The question is posed in the context of our economic situation and your business’ approach to ‘dealing’ with this. If your answer is “survive” I would suggest you are likely to be undermining your chances of success by adopting a limiting perspective and attitude. It is possible your thinking will be constraining your business options by the inflexibility of your view of the current situation. Success is achieving what you set out to do and avoiding failure is something very different. An approach Thomas Edison, inventor of the light bulb, articulated well in his quote, “If I find 10,000 ways something won’t work, I haven’t failed. I am not discouraged, because every wrong attempt discarded is often a step forward…”
Beware of the power of ‘spin’ and guard against it! It was widely reported the UK achieved a third quarter growth of 0.5%; furthermore, the global economy grew by about 4.5% during the same period. Yet our economic news was still dominated by a ‘doom and gloom’ perspective. The reality is growth is neither recession nor regression and ‘good news’ does not make good news copy. As an aside, I understand one CEO of a regional chamber of commerce was unable to get his good news publically aired at the time of announcing this third quarter data. Given these growth figures and that we enjoy unprecedented access (and support) to the global market place, areas of opportunity must exist to explore and exploit.
Challenge conventional thinking! ‘Niche’ is not always nice and can be a barrier to flexibility. The business ‘We Only Press Green Shirts’ is going to suffer if there are insufficient people who want their green shirts pressing. The skills, assets and resources required to press green shirts are the same as those required to press shirts of all colours, not mention a vast array of other garments. Overly simple perhaps but my point is clear; if your client base or market share is reducing what is it you do which can be applied in another way to make a profit?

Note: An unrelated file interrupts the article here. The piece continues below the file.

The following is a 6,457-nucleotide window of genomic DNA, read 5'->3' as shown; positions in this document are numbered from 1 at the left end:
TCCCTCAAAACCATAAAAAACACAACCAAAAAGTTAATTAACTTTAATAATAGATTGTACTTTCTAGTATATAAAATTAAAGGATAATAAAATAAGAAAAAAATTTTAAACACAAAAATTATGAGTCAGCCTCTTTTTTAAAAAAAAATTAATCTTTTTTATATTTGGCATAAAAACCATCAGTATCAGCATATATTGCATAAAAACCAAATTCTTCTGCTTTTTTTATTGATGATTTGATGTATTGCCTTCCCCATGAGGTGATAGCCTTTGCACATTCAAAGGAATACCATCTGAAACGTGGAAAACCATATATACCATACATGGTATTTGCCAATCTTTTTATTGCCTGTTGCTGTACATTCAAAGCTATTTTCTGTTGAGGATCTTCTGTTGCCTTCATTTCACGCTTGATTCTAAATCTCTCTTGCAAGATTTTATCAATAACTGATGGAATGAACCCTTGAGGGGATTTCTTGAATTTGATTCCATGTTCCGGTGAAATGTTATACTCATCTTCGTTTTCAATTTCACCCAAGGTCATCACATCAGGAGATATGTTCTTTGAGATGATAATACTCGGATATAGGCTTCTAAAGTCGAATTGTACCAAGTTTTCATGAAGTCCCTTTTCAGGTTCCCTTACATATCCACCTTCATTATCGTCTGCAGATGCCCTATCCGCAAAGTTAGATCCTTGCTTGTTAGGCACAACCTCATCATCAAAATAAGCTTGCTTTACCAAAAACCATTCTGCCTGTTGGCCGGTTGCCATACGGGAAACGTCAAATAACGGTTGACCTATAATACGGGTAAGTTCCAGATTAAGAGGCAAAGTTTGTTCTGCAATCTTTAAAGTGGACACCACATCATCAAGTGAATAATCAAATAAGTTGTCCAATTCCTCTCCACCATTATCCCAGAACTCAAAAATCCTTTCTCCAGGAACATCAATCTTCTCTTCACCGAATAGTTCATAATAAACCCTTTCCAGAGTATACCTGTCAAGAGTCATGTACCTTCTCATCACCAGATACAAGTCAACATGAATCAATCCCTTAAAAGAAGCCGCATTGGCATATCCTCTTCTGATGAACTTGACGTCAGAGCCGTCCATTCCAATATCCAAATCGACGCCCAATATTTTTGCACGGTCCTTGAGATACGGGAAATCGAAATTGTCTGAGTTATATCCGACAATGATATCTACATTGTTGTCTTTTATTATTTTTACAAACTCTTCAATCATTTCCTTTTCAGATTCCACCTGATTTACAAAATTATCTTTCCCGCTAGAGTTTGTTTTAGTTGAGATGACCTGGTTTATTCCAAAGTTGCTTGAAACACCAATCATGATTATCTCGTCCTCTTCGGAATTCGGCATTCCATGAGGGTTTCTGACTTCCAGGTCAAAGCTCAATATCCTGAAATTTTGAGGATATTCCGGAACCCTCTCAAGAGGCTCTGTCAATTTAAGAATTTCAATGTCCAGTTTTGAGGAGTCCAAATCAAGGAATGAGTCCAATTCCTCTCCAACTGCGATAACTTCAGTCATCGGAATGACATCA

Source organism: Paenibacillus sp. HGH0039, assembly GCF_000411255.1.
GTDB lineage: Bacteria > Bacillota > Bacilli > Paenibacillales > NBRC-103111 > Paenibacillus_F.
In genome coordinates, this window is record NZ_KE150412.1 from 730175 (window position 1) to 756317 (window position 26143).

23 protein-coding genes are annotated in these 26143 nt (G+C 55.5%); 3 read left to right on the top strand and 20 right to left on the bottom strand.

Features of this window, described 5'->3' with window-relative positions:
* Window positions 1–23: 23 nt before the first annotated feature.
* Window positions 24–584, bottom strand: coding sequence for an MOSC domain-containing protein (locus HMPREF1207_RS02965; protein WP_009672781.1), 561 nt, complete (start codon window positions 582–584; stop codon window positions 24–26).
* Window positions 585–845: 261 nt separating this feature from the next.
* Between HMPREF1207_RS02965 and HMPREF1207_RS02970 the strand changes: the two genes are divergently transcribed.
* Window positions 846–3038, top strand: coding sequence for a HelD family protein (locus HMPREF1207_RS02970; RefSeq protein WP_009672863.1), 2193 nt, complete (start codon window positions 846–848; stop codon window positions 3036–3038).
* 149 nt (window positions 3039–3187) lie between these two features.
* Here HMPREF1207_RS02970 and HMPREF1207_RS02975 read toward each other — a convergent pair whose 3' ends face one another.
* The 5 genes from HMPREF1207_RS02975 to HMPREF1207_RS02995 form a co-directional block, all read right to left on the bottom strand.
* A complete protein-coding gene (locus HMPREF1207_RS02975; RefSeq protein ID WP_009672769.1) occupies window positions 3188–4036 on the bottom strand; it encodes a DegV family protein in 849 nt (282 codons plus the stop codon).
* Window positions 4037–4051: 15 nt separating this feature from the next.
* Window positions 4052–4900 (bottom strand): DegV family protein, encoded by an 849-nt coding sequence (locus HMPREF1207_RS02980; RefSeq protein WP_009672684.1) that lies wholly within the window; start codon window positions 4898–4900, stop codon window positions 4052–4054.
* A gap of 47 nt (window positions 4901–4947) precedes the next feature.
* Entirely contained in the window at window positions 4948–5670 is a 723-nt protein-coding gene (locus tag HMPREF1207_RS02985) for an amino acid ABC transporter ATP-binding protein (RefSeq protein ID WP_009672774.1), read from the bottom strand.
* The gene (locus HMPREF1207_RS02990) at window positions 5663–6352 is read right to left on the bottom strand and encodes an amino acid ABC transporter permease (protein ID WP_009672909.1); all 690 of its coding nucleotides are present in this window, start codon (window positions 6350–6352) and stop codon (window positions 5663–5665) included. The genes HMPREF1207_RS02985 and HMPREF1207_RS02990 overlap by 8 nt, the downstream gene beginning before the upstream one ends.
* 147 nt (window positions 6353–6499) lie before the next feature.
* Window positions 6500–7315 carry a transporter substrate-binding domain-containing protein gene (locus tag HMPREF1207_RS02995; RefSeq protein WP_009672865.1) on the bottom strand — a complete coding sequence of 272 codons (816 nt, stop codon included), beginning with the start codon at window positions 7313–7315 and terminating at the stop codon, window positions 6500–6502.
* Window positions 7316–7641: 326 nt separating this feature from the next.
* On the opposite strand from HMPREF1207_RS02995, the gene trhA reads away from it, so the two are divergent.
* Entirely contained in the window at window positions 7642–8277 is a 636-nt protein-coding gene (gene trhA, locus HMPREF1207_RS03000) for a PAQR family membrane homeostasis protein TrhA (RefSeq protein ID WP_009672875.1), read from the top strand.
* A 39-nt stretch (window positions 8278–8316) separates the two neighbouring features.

Perception really matters when assessing the future of a business; challenge your perception of your business. If the diminishing client base of “We Only Press Green Shirts” is seen as being due to the real terms reduction in disposable income available for a discretionary spend service, this thinking may lead to assuming the business is destined to fail. However, if we consider the client base from a different perspective it may be possible to see an opportunity. For example, those who are working in the UK are tending to continue to work long hours and most working families are reported to be struggling to allocate the time needed for domestic work. Perspective influences branding, marketing and sales; remember perspective is not necessarily reality.
So, are you struggling to survive or trying to thrive? Do you possess the flexibility of perspective to recognise opportunity where others see only threat? Do you have the strength of mind and determination to succeed? What is your strategy for succeeding in the current economic situation and will it be sufficiently flexible to meet the needs of a dynamic market place?